e. Your architecture stores processes. In particular, rules
for performing automatic processes will be stored. An automatic
has three basic properties:
1) It can be done in the absence of focused attention.
2) You usually can't verbalize how you're doing it.
3) You usually can't stop it once you start it, or prevent
from starting it when the situation in which you need it arises.
Processes start out as controlled processes (the opposite of
but with repeated practice they become automated. We'll think of
them as compiled computer programs, and store them in the architecture.
f. The architecture has a working memory. It's a place
for processing information. It's in representation because it's a
representational medium. The rest of the architecture is a
information storage, meaning that you could get at it if you wanted it,
but it isn't presently doing anything. Working memory is the
part of that. It's useful to have a limit on what you can think
simultaneously to prevent information overload during processing.
If you carefully considered every possibility you could think of before
acting, or brought together everything you know about a topic before
about it, you'd spend most of your life in a catatonic, immobile
This working memory is the short-term memory box in the picture.
a. Some way to satisfy goals. We would like a general
to solve any problem with which the organism is faced. This is
analysis. Basically, you put some end (goal) into a register, and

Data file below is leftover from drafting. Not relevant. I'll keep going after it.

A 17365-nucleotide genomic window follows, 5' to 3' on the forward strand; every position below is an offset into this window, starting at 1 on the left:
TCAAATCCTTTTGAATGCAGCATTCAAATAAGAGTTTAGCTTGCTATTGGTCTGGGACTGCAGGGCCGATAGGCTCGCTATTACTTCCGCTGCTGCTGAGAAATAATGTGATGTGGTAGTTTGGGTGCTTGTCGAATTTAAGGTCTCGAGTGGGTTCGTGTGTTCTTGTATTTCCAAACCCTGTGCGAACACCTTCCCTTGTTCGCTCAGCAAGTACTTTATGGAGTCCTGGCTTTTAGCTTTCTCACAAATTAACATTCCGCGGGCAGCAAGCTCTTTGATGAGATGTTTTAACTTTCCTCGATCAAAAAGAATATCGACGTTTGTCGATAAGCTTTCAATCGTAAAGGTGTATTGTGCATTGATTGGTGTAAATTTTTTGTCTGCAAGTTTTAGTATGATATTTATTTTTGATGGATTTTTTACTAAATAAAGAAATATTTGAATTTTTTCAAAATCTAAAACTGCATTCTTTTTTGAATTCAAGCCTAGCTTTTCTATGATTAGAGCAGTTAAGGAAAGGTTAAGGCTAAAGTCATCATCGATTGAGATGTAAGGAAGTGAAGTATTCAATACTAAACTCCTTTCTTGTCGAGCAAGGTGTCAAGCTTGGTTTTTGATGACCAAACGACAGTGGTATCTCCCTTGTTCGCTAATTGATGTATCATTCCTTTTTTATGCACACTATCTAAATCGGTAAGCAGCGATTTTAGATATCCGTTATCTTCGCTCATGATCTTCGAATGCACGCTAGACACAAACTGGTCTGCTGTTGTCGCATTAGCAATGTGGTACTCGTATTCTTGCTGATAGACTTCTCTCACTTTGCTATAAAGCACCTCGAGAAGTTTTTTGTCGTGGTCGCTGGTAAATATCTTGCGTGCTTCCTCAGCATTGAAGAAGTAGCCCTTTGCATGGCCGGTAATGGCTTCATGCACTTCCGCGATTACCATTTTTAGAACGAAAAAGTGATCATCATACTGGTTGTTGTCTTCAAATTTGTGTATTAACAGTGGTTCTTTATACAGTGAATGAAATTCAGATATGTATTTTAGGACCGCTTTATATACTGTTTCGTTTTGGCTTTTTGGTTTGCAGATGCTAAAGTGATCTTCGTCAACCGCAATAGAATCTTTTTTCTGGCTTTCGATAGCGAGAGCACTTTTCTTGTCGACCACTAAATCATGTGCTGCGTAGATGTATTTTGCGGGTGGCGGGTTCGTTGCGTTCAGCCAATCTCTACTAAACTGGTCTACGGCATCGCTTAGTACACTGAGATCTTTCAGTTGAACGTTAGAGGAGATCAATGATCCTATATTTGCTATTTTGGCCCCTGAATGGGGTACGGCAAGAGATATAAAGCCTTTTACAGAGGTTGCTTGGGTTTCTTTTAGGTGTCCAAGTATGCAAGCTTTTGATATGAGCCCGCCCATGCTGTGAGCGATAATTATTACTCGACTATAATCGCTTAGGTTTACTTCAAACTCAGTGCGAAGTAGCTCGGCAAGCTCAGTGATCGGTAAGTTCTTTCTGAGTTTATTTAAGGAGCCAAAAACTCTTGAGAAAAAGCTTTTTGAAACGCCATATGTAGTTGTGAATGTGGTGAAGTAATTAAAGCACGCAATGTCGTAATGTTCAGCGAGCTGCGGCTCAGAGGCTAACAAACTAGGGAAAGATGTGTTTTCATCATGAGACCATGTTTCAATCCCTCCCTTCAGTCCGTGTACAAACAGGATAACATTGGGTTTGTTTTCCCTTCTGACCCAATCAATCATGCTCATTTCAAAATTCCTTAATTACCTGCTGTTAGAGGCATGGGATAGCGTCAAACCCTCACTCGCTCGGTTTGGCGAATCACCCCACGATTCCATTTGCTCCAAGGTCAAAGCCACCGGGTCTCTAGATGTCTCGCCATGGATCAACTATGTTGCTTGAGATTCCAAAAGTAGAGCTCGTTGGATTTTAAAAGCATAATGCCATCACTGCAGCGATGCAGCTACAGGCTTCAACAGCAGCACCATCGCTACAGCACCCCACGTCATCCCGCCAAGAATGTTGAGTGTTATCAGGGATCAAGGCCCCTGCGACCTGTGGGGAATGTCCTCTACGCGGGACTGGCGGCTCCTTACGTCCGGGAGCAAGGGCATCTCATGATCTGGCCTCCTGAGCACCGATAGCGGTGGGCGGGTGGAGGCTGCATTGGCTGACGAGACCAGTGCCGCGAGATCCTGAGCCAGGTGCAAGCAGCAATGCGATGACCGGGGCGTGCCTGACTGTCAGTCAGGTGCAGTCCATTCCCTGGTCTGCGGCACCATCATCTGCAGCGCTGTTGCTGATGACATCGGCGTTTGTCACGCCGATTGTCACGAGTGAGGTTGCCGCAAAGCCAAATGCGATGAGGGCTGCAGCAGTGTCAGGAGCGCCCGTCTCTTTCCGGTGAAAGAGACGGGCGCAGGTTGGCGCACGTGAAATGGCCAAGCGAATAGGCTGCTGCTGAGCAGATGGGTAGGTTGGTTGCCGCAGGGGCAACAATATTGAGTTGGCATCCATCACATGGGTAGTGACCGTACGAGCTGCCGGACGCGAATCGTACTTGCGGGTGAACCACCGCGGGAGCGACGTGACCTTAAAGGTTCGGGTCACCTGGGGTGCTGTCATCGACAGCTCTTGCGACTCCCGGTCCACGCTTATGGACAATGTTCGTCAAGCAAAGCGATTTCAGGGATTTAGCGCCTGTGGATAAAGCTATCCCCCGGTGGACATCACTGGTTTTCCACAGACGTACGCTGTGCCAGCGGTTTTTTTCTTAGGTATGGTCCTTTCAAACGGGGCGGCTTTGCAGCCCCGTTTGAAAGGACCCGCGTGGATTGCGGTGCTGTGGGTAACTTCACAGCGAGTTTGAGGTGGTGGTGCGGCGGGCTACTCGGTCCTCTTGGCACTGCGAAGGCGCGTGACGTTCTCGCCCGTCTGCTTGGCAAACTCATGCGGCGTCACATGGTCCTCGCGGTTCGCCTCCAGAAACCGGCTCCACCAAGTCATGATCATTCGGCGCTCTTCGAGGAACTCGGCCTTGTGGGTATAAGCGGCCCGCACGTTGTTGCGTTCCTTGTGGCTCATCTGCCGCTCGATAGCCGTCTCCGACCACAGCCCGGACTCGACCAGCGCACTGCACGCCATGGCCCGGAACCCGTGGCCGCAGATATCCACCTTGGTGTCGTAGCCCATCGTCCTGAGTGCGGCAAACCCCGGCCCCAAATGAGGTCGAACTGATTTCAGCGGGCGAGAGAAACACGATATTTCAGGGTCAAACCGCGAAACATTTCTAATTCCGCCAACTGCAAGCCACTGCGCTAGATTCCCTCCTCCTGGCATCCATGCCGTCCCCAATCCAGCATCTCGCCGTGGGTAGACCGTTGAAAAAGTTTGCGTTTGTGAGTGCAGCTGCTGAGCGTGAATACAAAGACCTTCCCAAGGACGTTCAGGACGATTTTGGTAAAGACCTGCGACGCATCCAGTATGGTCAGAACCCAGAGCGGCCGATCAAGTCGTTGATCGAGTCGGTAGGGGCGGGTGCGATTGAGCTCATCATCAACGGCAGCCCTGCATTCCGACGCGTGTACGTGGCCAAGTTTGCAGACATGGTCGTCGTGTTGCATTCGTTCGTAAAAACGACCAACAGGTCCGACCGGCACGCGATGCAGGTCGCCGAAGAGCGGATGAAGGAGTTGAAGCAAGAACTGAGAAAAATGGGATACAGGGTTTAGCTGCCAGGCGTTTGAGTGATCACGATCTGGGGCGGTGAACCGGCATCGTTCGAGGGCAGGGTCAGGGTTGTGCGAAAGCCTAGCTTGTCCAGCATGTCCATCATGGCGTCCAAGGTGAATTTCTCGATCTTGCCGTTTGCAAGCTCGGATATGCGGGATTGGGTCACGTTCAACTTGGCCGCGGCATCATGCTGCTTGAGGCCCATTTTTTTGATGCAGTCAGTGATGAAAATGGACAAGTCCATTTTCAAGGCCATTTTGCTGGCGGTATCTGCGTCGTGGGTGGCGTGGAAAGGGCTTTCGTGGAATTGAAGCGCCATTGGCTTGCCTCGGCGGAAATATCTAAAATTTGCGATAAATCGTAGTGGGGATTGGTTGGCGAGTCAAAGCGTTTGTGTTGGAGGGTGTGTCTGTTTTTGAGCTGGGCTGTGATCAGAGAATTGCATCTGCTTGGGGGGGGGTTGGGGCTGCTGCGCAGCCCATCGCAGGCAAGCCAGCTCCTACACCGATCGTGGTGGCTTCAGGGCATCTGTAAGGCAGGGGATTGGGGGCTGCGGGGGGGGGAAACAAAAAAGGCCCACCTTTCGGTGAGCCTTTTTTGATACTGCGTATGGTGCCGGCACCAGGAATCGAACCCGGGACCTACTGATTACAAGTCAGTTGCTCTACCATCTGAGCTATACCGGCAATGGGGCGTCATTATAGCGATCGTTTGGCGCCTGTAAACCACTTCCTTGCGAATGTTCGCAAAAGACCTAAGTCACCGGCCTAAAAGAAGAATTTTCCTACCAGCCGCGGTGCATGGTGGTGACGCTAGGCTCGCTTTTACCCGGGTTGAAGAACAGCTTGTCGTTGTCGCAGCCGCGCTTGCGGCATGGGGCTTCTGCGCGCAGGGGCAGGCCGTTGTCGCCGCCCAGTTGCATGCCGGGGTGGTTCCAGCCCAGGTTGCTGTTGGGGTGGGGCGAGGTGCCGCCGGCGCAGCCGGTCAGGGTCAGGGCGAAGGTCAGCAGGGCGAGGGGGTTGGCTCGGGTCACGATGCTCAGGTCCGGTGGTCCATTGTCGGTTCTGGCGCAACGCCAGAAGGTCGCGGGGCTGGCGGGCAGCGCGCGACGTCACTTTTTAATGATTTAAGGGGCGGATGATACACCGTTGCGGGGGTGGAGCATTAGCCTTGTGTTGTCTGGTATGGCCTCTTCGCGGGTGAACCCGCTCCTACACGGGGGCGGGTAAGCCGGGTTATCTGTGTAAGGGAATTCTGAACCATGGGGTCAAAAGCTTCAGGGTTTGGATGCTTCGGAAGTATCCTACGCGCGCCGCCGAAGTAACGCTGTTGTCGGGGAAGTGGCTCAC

then retrieve the means required to achieve that goal. You can
means and ends as deeply as required to get to a solution. For
here's something that happened recently: I want a sandwich for
but have no mustard. I go to the store and get some. I
I have nothing but water to drink. I put down the mustard and
to the store to buy some Pepsi. I come home and the dog has
the mustard somewhere (apparently thinking it's a toy). I search
for the mustard. I don't find it. I use mayonnaise
The main goal is to have a sandwich, but en route to achieving it, a
of subgoals had to be solved. Goals can come from three sources:
1) Memory (as in you remember you were supposed to read for
2) Cognition (as in mustard is required to kill the meaty taste
of luncheon meat).
3) The environment (as in the mustard has been hidden by the
Means can also come from these sources. For example, if I have
a goal to reach something high, the presence of a chair in the
environment might provide a means of achieving that goal. This
the value of working memory. With all of the stuff coming in, you
need a limit to keep you on the main path. Otherwise, all of the
possibilities would overwhelm action.
b. Some image manipulation processes. There's evidence
that you can scan and manipulate mental images. So, we'll have
processes for it.
c. A way to automate control processes and a way to execute
Someone has to do the actual work.
d. Some interpretation processes. All of that information
is useless without some way to make sense of it.
e. Attention. This is like the processes’ working
It's a limit on the amount of information that you can process at one
Cognitive Psychology Notes 1